Christmas dinner, compost, and new shoots

I’ll start with a confession… I’ve enjoyed not going to the allotment so much this month…

Now, many of the die-hards would, I’m sure, look on in disapproval when I say this but I felt I had worked hard up to the end of November and deserved some down time. Of course, you can’t ignore an allotment completely, and nor would I want to, but knowing that I was up to date with everything, had done as much as I could and any veg left in the ground didn’t need any further attention other than to be picked, allowed me to relax and enjoy the build-up to Christmas. Don’t get me wrong, I’ve thought about the plot and have been up there several times to tend to the compost and check for any damage after the stormy weather we’ve had here, but in the main it’s been a much calmer month.

The build-up to Christmas was helped by the excitement, yes, even though I’m in my middle age I’ll admit to the childish excitement of opening an advent calendar every day (husband’s eyes are back and lifting skyward). Those of you that follow my Instagram account will know that I had a seed advent calendar this year

and I was surprised and delighted with the last envelope containing seeds to grow our own Christmas tree – how cool is that! The tree will take eight years to mature, though, so I will have to think carefully about where and how I plant it.

I was also really proud that Christmas dinner this year was accompanied by our homegrown vegetables. I’m still not 100% sure of the timings of things so I think it was a bit more of luck than judgement that so much was available to pick, but I was chuffed with the result.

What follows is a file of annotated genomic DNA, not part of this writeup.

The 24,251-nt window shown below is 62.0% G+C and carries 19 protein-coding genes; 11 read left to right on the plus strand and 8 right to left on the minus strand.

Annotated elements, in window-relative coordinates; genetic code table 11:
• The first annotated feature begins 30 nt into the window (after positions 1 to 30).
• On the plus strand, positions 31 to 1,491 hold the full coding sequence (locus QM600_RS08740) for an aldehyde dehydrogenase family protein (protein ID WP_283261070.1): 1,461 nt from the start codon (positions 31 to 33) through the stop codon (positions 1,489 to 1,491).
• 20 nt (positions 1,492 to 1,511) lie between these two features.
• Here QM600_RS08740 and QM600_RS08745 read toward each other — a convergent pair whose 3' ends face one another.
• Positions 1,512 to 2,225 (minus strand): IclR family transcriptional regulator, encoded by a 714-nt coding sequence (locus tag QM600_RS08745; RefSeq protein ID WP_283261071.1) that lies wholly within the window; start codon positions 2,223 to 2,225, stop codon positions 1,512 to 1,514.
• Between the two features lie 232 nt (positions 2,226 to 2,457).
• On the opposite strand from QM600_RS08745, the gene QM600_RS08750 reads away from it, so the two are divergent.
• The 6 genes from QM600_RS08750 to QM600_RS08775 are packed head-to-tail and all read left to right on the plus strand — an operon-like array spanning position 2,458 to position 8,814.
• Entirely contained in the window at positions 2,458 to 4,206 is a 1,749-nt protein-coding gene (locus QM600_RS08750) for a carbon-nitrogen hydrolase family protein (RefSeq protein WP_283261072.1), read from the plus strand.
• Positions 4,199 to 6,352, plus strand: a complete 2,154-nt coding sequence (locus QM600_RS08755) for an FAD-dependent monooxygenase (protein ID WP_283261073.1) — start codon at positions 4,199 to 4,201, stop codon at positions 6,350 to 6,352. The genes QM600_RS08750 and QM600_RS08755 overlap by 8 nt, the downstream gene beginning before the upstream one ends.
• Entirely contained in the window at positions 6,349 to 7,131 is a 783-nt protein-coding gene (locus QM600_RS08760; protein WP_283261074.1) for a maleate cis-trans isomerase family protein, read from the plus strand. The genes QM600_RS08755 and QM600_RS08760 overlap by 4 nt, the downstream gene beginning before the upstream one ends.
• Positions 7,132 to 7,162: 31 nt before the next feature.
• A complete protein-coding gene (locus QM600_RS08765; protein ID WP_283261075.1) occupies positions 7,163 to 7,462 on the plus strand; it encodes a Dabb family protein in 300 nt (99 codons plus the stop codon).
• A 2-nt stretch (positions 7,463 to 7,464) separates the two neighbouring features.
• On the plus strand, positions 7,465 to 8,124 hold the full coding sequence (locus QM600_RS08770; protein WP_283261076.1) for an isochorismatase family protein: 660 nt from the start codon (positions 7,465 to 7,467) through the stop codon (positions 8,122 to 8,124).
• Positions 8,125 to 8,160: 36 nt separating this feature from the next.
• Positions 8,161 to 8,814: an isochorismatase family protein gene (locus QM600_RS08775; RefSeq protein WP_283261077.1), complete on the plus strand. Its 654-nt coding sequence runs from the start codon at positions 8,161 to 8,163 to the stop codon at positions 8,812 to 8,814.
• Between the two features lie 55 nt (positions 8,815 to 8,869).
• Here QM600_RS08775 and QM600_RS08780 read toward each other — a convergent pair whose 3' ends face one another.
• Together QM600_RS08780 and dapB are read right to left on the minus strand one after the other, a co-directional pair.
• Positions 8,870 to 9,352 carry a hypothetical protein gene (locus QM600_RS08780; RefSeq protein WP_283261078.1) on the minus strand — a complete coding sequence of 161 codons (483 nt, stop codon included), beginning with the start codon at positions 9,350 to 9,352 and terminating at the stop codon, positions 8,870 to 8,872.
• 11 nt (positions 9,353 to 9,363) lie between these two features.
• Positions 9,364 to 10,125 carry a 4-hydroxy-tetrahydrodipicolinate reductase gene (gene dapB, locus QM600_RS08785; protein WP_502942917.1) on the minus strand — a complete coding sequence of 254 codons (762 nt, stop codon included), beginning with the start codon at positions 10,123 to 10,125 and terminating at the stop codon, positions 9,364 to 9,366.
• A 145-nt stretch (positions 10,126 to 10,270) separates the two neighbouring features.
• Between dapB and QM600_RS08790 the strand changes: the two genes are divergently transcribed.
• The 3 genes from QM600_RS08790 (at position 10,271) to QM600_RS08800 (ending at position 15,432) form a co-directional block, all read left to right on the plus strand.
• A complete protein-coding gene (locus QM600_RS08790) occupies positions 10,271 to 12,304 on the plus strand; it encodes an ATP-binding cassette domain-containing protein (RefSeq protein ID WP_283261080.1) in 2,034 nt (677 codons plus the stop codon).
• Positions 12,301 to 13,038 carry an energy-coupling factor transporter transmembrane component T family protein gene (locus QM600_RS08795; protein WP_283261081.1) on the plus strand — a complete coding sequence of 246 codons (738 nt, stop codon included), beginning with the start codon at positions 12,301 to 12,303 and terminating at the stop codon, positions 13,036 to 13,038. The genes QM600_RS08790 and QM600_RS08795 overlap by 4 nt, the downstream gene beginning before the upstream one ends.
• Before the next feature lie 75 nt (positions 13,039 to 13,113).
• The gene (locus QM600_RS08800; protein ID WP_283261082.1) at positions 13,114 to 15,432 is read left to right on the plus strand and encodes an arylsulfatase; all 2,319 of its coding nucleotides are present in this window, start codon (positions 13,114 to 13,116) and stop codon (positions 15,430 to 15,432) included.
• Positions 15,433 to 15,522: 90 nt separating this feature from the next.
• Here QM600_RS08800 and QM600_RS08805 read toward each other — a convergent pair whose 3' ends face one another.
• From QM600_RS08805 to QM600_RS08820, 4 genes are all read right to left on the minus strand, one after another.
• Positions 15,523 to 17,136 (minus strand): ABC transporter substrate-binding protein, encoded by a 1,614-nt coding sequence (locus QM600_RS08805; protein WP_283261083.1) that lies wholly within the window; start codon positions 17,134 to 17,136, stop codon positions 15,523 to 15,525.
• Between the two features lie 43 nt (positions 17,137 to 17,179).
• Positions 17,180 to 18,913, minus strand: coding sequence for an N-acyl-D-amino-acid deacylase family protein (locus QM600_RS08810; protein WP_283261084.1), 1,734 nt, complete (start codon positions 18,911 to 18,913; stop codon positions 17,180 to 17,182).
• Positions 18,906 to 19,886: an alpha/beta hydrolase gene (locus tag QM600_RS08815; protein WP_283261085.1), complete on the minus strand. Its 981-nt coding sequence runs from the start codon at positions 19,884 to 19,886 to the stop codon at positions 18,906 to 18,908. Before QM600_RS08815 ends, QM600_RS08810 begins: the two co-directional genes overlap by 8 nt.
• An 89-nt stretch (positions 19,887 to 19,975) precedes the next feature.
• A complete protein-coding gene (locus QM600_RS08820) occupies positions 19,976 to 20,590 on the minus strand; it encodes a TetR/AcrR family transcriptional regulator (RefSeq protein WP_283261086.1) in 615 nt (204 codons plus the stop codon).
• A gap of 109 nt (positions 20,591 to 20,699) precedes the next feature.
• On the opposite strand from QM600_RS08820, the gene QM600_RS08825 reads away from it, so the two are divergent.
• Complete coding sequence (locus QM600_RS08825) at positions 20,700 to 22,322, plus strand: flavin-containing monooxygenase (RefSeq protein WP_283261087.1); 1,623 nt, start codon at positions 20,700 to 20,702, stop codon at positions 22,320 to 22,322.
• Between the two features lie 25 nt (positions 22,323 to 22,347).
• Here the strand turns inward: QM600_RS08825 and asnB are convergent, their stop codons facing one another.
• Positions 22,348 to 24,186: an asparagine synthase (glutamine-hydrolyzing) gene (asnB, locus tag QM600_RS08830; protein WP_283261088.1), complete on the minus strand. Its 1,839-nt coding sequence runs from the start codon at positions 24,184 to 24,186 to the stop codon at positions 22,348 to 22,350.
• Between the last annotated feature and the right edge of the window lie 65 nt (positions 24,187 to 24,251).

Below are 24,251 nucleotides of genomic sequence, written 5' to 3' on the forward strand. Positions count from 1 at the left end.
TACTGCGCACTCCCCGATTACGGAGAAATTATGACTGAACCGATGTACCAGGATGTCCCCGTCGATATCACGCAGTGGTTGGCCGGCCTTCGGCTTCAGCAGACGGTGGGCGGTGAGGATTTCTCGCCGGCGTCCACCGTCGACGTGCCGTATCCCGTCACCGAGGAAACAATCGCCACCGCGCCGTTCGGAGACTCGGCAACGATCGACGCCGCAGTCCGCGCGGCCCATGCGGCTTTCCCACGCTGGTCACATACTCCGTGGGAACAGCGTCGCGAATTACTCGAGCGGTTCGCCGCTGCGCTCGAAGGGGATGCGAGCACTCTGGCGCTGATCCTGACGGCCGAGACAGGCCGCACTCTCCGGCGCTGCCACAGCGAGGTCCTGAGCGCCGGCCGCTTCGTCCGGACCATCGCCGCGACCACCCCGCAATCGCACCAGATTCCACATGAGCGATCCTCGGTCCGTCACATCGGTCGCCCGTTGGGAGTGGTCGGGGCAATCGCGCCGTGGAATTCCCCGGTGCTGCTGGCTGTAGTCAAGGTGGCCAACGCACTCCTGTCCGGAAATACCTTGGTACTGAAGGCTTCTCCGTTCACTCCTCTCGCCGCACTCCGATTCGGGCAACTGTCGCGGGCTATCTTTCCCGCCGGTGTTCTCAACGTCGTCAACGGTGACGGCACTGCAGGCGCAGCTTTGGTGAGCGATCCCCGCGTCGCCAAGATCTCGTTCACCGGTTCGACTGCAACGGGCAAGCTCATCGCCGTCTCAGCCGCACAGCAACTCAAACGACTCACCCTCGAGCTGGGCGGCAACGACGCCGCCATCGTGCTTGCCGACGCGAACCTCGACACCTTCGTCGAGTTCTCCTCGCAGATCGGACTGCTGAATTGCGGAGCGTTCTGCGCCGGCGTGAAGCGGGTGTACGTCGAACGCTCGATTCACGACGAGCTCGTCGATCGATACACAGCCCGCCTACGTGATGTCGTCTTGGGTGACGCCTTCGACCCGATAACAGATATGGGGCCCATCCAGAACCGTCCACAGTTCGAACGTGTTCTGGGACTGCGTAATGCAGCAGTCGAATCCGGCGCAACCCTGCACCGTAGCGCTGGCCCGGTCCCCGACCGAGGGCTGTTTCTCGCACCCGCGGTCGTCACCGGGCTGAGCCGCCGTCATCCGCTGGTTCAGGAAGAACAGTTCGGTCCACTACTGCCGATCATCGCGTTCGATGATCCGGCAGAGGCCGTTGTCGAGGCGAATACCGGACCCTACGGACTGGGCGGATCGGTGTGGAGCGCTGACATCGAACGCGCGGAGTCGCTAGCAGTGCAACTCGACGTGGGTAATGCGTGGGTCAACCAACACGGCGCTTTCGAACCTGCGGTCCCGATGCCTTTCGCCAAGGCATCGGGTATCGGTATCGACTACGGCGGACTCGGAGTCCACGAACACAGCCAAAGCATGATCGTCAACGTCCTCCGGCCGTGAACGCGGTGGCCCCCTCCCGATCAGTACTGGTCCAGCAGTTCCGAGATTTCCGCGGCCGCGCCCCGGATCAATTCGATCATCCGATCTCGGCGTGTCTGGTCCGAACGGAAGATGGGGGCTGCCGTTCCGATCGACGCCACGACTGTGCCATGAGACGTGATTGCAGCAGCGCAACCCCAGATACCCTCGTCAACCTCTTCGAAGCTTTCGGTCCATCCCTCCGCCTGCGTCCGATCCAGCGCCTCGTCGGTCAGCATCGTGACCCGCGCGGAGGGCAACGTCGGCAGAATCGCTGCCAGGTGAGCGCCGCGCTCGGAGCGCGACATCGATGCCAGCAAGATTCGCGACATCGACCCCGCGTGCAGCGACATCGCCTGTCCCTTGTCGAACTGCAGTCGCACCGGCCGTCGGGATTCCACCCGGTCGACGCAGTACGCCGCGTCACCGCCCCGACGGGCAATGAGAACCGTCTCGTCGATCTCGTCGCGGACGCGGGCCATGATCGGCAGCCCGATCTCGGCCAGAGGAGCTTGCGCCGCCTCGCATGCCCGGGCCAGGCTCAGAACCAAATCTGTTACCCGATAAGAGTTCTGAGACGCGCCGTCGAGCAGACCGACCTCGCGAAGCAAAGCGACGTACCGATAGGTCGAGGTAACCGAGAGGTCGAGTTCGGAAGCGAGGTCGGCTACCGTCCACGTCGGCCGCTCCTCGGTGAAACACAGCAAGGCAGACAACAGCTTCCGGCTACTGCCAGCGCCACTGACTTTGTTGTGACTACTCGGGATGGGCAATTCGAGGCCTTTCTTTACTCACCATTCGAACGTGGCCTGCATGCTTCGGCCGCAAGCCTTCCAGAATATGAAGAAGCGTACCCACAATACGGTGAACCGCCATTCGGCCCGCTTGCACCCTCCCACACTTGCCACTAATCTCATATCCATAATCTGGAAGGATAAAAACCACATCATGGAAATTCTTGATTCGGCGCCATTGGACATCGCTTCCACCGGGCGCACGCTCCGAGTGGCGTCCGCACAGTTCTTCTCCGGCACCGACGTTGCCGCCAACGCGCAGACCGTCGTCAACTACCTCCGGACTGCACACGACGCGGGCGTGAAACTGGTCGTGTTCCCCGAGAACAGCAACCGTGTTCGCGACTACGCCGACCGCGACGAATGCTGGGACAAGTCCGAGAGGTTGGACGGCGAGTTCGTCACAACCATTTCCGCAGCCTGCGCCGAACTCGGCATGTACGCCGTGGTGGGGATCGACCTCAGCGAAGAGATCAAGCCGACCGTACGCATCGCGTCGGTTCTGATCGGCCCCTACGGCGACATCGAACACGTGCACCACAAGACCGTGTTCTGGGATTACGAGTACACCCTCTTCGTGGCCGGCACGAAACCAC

The veg may have been wonky to look at, but the flavours were huge! They were picked on the 23rd December, prepped and chilled rather than frozen beforehand and added to the potatoes that were grown earlier in the year and have been stored since. I could have cooked and served them up as they were, but this year I decided to make the most of them and used recipes from my mum’s much-loved cooked book, Goodhousekeeping’s Cookery Book, The cook’s classic companion. Mum’s edition of this book was from 2011 and as you can see it’s been well used and still has many of her notes attached so it means a lot to me. The latest editions have a different look, but I’m sure the recipes are just as good.

Not allotment-related but I couldn’t leave Christmas food without mentioning the dessert I made this year. I made a Chocolate orange-tini trifle, described as a cross between a Mississippi mud pie with a marmalade martini – a grown-up Christmas trifle… It was delicious (and very rich) and I would definitely recommend it 😋

Now then, it may not be everybody’s first choice of a topic of conversation but as I’m slowly starting to get my head around it and have created quite a few peelings this Christmas, I must just mention the wonderful world of soil and compost. I’ve been reading a great book ‘Building Soil a down-to-earth approach’ by Elizabeth Murphy which has been really helpful in my understanding of how to create the best soil for the plants. And the more you look into composting the more fascinating it becomes as there is so much to know! Hot or cold compost? Wooden slatted or Dalek bin? Open to the elements or covered? and that’s just for the container! Also to consider are the balance of nutrients; particle size; moisture content; oxygen flow and temperature… I’m very much still learning, but understand the concept of layering the necessary materials so you get a balance of nitrogen and carbon. In a nut shell the recommendation is that you need a 50:50 split or of green materials that will give nitrogen and brown materials that give the carbon. Nitrogen-rich waste (green): grass clippings; annual weeds; fruit & veg peelings; used coffee grounds; nettles and teabags. Carbon-rich waste (brown): prunings; hedge trimmings; paper or newspaper; cardboard; straw; sawdust; pet bedding; paper towels and paper bags. You can also add eggshells; natural fibres such as wool or cotton and wood ash.